RICE (Oryza sativa)

FAMILY:  Poaceae

ORIGIN:  Indo-Barma region


Rice is the staple food of people from Southern and eastern parts of India. It is hence widely cultivated in India and other parts of Asia such as China, Japan, Indonesia, Bangladesh, Thailand, etc. Globally, China is the leading producer of rice with India being the next. As per statistics, West Bengal is the leading rice producer in India followed by Uttar Pradesh, Telangana, Andhra, Punjab, Orissa, Bihar, Chhattisgarh, Tamil Nadu, Assam and Haryana. Cultivating rice is indeed laborious and it needs a lot of water. Therefore, rice cultivation is practiced in those places wherein the labor cost is less and rainfall is high.

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  • Aizon Rice.
  • Ambemohar.
  • Annapoornna.
  • Atop.
  • Basmati rice.
  • Bhut Muri.
  • Champaa Rice.
  • Clearfield Rice.


Rice is a tropical climate crop that can grow from sea level to an altitude of 3000 meters. Paddy cultivation can also be done in temperate and sub-tropical climate under humid conditions. A high temperature, humidity and sufficient rainfall with irrigation facilities are the primary requirements of paddy cultivation. It also needs bright sunshine with temperature ranging between 20 and 40⁰C. It can tolerate temperature upto 42⁰C.


Almost every type of soil can be used for rice cultivation provided the region has a high level of humidity, sufficient rainfall with irrigational facilities, and a high temperature. The major types of soils for rice cultivation are black soil, red soil (loamy and yellow), laterite soil, red sandy, terai, hill and medium to shallow black soil. It can be even cultivated on silts and gravels. If the cultivating soil has rich organic matter and if it powders easily on drying or forms a puddle when wet then it is considered to be ideal.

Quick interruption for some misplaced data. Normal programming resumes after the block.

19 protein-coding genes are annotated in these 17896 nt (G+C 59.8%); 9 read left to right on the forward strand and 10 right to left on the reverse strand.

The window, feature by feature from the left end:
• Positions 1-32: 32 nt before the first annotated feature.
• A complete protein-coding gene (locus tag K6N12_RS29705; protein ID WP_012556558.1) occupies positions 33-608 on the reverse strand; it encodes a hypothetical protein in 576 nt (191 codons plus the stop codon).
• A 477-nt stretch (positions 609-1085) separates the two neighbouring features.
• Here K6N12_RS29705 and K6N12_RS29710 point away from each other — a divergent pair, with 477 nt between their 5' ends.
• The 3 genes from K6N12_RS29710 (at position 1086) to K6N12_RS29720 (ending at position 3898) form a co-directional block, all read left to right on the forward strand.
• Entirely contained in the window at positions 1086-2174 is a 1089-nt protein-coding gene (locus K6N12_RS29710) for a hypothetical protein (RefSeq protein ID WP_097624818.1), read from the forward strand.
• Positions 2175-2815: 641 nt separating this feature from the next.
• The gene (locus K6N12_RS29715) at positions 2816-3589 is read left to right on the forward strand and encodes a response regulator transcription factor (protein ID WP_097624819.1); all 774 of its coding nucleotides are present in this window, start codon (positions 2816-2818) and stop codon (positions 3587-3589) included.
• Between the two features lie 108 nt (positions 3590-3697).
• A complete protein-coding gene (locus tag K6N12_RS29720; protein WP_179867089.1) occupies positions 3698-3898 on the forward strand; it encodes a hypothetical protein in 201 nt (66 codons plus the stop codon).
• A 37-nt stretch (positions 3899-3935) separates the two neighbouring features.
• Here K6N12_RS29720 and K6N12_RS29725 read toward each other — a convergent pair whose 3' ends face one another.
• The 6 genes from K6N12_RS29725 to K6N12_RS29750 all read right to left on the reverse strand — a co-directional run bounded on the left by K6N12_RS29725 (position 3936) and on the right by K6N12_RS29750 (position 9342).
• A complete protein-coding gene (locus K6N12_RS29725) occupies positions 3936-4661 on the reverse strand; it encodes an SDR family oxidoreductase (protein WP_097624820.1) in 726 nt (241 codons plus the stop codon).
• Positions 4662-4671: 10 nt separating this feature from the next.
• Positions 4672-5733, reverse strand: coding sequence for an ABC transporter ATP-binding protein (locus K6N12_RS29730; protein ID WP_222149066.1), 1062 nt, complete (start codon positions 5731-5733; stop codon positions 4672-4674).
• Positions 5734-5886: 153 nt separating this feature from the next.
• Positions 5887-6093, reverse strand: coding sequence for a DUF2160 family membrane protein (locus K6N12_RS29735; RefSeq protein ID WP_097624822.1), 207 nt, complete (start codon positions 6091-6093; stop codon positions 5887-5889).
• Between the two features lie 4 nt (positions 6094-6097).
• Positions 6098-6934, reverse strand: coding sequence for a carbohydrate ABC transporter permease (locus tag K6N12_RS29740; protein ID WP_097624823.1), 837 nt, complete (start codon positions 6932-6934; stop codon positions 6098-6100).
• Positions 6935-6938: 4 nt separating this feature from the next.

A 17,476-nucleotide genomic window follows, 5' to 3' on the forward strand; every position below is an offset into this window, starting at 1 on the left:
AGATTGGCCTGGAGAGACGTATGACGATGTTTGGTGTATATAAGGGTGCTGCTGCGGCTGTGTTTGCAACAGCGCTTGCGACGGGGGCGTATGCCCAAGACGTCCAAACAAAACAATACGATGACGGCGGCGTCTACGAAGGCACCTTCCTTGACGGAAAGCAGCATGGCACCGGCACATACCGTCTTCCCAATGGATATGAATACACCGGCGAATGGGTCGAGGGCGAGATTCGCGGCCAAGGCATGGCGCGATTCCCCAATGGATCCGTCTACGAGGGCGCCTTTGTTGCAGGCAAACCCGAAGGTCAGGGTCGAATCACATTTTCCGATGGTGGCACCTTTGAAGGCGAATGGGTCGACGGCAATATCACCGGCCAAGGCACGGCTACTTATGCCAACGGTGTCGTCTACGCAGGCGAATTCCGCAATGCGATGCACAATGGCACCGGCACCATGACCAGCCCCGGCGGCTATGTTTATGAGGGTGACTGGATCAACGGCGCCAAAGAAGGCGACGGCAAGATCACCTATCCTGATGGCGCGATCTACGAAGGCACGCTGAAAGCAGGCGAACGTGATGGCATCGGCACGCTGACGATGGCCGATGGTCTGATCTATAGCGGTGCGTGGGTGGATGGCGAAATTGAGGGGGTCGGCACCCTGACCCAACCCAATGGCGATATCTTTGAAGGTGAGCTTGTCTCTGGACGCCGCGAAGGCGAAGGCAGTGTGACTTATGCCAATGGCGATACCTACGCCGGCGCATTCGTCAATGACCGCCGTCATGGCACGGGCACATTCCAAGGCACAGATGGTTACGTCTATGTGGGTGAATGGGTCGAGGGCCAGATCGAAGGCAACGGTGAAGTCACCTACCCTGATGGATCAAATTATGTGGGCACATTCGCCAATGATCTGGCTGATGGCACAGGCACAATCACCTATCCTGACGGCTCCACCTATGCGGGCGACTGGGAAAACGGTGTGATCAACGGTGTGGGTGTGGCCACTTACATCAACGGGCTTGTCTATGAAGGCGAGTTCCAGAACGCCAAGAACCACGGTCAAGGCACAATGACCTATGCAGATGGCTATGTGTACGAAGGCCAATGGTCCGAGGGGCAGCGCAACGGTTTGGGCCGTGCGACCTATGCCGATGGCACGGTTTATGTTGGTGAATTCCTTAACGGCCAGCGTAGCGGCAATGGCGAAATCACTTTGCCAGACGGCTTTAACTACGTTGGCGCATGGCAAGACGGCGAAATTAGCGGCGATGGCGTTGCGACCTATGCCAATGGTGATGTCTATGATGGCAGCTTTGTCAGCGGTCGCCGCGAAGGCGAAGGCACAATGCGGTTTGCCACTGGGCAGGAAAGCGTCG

pH Level 

Rice can be cultivated in both acidic as well as alkaline soil.


Bund farming system is followed in case of rice cultivation wherein the fields are flooded continuously upto 7-10 days before harvesting. To produce a kilogram of rice the crop on an average needs about 1500 liters of water. In other words, rice needs a huge amount of water for cultivation. This continuous flooding practice is followed to ensure weed control and sufficient water supply. Flooded soil also ensures:

  • Better nutrient availability
  • Moisture stress elimination
  • Micro-climate for favorable crop production.

Treatment of Seeds

The seeds must be soaked in salt solution for 10 minutes. The ones that float must be discarded while the ones that sink are mature seeds that must be used for planting. Immediately wash the seeds after removing from the solution. Farmers are advised to soak the seeds in a good fungicide solution like carbendazim for 24 hours. This ensures the seed protection from fungal diseases. If the area of cultivation is prevalent in bacterial diseases like leaf blight, then the seeds must be soaked in Streptocycline solution for 12 hours. After this, they must dried thoroughly under shade and then used for sowing. Normally seeds are sprouted before sowing or then grown in nurseries before transplanting.

Land Preparation

Rice is cultivated in different methods depending on the water availability and weather. In areas where the rainfall is abundant clubbed with abundant water supply, wet system of cultivation is followed. On the other hand, in areas where irrigation facilities are unavailable and water is scarce, dry cultivation system is followed.

Wet Cultivation System

The land is thoroughly ploughed and flooded with water upto 5cm in depth. In case of clayey or loamy soil the depth must be 10 cm. Post puddling the land is levelled so as to ensure uniform water distribution. Seedlings are sown or transplanted after leveling.

Dry Cultivation System

In this rice cultivation process the soil must have a good tilth hence it must be ploughed thoroughly. In addition, farm yard manure must be distributed on the field uniformly at least 4 weeks before sowing. The seeds are then sown with 30 cm spacing between the plants.

Rice Cultivation Method

Most farmers practice nursery bed method. Nursery beds are made occupying about 1/20th of the total field area. The paddy seeds are sown in the bed. They are ready within 25 days of sowing in low land areas while in higher altitudes they take about 55 days to become ready for transplantation. There are four different practices of cultivation of rice, viz. transplantation method, drilling method, broadcast method and Japanese method.